PRIME Minister Scott Morrison has delivered a national apology to the thousands of victims of child sexual abuse.
In a lengthy address to parliament Mr Morrison acknowledged and apologised for the harm victims of child sexual abuse have been caused.
At some points during the emotional address it seemed as if the prime minister had to regain his composure, with many other politicians seen wiping away tears.
“Mr Speaker, today, as a nation, we confront our failure to listen, to believe, and to provide justice,” Mr Morrison said.
“And, again, today, we say sorry. To the children we failed, sorry. To the parents whose trust was betrayed and who have struggled to pick up the pieces, sorry.
“To the whistleblowers, who we did not listen to, sorry. To the spouses, partners, wives, husbands, children, who have dealt with the consequences of the abuse, cover-ups and obstruction, sorry.
“To generations past and present, sorry.”
“I simply say I believe you, we believe you, your country believes you,” Mr Morrison said.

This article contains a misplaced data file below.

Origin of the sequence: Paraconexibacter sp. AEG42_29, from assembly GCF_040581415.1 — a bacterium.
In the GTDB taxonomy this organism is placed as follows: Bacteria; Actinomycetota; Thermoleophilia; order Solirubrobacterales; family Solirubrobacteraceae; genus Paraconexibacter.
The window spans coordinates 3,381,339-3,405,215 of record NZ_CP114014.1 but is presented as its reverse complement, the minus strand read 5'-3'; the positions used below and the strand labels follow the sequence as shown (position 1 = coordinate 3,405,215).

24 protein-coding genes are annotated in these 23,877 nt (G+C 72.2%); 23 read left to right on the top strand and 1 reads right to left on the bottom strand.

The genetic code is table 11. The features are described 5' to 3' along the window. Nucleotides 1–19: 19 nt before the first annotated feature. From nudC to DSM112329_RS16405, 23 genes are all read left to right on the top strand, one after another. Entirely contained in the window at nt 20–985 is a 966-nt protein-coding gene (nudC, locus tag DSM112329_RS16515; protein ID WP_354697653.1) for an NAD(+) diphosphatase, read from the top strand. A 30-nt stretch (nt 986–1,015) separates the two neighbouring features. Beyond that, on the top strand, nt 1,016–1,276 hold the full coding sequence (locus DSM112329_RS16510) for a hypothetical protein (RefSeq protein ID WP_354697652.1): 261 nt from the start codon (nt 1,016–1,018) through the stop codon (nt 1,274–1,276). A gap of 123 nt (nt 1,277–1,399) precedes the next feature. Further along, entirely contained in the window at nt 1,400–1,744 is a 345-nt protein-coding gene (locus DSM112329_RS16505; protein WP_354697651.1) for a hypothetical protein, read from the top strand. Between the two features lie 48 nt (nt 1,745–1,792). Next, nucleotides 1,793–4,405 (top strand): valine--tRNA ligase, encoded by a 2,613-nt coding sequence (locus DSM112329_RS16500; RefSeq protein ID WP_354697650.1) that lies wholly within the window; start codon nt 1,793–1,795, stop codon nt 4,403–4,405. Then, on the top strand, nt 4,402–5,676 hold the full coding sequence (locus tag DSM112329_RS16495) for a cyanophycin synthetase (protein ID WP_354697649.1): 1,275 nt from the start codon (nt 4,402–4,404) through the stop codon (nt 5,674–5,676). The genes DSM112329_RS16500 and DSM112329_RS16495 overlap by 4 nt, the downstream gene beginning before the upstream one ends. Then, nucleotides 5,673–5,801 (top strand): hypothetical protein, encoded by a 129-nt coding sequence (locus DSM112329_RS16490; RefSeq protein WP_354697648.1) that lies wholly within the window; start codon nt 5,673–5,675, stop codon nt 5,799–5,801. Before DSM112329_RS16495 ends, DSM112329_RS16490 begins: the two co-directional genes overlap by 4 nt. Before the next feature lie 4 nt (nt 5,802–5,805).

For the most part, Mr Morrison’s speech seemed to be well received but there was a moment when he was addressing a room full of abuse survivors that some were not happy about.
When he took to the podium to address the room he was met with a number of calls from hecklers to “acknowledge children of the military”.
In response, Mr Morrison said he “understands the anger” and invited everyone in the room to stand and join hands in a show of solidarity.
Too many the direction may seem like a touching gesture, but some pointed out that some sexual assault victims may not be very comfortable with touching strangers.
“Did @ScottMorrisonMP really just ask a room full of sexual abuse survivors to HOLD HANDS with strangers,” one Twitter user asked.